Taking a break from work is attractive.
For those who are fortunate, and have the means to, reasons for doing so can include celebrating a significant milestone by going travelling or becoming less career focused (at least in the interim) to focus on raising a young family.
There are a number of ancillary benefits to taking a career break. However, those wishing to partake in one themselves should be aware that it will not necessarily be possible to make a smooth transition back to the world of work. This is a particular challenge for women, with recent research by PWC, revealing that two thirds of professional women who return to work go into lower paid roles. PWC’s report also highlighted that when returning to work women are on average each taking home £4,000 less.
1. Personal relationships
Travelling overseas for an extended honeymoon, or for a trip with old friends can bring you closer together. Being able to devote all of your time to people who you are close to is likely to benefit your relationships by being able to spend a prolonged amount of time with them, free from the distractions of work. If you are taking a break to bring up a young family this will create the time to catch up with and deepen friendships with those in your social circle who are also bringing up children.
2. Learn new skills
If your job is process driven you are likely to benefit from learning new skills during a career break. When travelling you are likely to encounter a number of situations in which your problem solving skills are pushed to the limit due to a lack of resources and home comforts.
Neil Terry, a Chartered Accountant, who took a career break to go travelling when he qualified lists this imperative to become resourceful as one of the main benefits to his break:
“You have to learn to think on your feet and not worry about your plans being disrupted. In remote countries such as China, not a word of English is spoken and you have to learn to communicate with body language and hand signals.”
A career break gives you the mental space to refocus and reassess your priorities, both from a personal and professional perspective. Being taken out of a daily routine affords you the opportunity to question everything that you do rather than go through the motions.
During his time travelling, Terry found that the cultures in Asia, New Zealand and Australia were more relaxed and less corporate than a number of western cultures. This resulted in him changing his career focus:
“It made me realise I no longer wanted a corporate role such as working in financial services, and would prefer to work in more relaxed/exciting industries rather than just going for the highest paid roles.”
Taking time out from work normally requires a significant drop in income. In most circumstances travel will result in both higher expenditure and a loss of income. This generalisation also holds true with people raising children. Outgoings are likely to rise due to associated increased costs associated with bringing up a young family, and having to rely on one income. An additional problem likely to be faced by mums returning to work is being forced to take a pay cut. The best way to mitigate against this risk is to plan ahead. Make sure to save up as much money, and cut down on unnecessary spending, before you take your career break.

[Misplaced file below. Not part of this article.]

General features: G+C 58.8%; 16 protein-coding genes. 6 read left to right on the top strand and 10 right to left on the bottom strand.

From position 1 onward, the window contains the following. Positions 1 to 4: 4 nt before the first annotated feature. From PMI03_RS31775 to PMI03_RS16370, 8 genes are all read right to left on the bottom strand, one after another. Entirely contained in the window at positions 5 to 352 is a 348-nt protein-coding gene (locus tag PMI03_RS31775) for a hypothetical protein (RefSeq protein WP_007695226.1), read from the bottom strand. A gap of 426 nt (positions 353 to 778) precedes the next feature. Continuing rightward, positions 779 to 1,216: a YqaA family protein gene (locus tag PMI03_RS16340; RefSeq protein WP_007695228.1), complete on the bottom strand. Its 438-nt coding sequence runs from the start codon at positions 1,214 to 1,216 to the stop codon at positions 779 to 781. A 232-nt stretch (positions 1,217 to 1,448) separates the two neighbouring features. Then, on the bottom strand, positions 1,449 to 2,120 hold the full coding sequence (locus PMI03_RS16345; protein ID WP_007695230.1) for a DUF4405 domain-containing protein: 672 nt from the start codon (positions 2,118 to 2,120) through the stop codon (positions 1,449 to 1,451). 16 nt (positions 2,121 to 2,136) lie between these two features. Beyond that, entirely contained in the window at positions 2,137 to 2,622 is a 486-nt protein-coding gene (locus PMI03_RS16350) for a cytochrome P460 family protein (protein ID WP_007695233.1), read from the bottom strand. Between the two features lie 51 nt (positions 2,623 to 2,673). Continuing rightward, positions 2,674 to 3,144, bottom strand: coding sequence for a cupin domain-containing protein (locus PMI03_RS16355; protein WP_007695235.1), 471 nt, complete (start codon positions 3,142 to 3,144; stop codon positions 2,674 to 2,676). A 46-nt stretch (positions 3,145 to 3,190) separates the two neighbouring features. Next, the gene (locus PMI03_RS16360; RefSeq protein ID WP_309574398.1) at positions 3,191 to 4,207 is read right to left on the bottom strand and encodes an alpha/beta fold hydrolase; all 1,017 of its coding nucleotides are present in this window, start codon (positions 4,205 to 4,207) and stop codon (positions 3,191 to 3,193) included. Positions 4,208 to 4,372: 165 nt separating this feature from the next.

Many women who take time off to raise children find that confidence is a major issue when returning to work. A reason for this is that mum’s returning to work feel that there is a trade-off between taking a lower salary in return for a flexible working arrangement.
Mandy Garner, from Working Mums, a website that helps parents re-enter the workplace, recommends returning mums researching their market worth in order to overcome confidence issues and in order to make sure they are remunerated appropriately.
“It’s a question of doing your research and it links back in part to the confidence issue. If you lack confidence, you are more likely to devalue your worth.”
3. Explaining gaps
Taking a career break will create gaps on your CV, which could prove to be a hurdle when you choose to return to work. Whilst any gaps will need to be explained, they can be dealt with by spinning them in a positive way.
Gaps through travelling can be explained by accentuating how the collective experiences resulted in you being independent and adaptable to change.
Mandy Garner recommends that an alternative approach is to submit CVs which are skills based, as opposed to being based on work history.
“It might be a good idea to write [your] CV in a way that emphasises skills first rather than the chronological order of jobs done. It is also a good idea to mention any skills or voluntary work acquired during any work break or courses completed.”
Nick Levine is a chartered accountant and freelance journalist, with a background in fin-tech who has written for Accounting Technician magazine.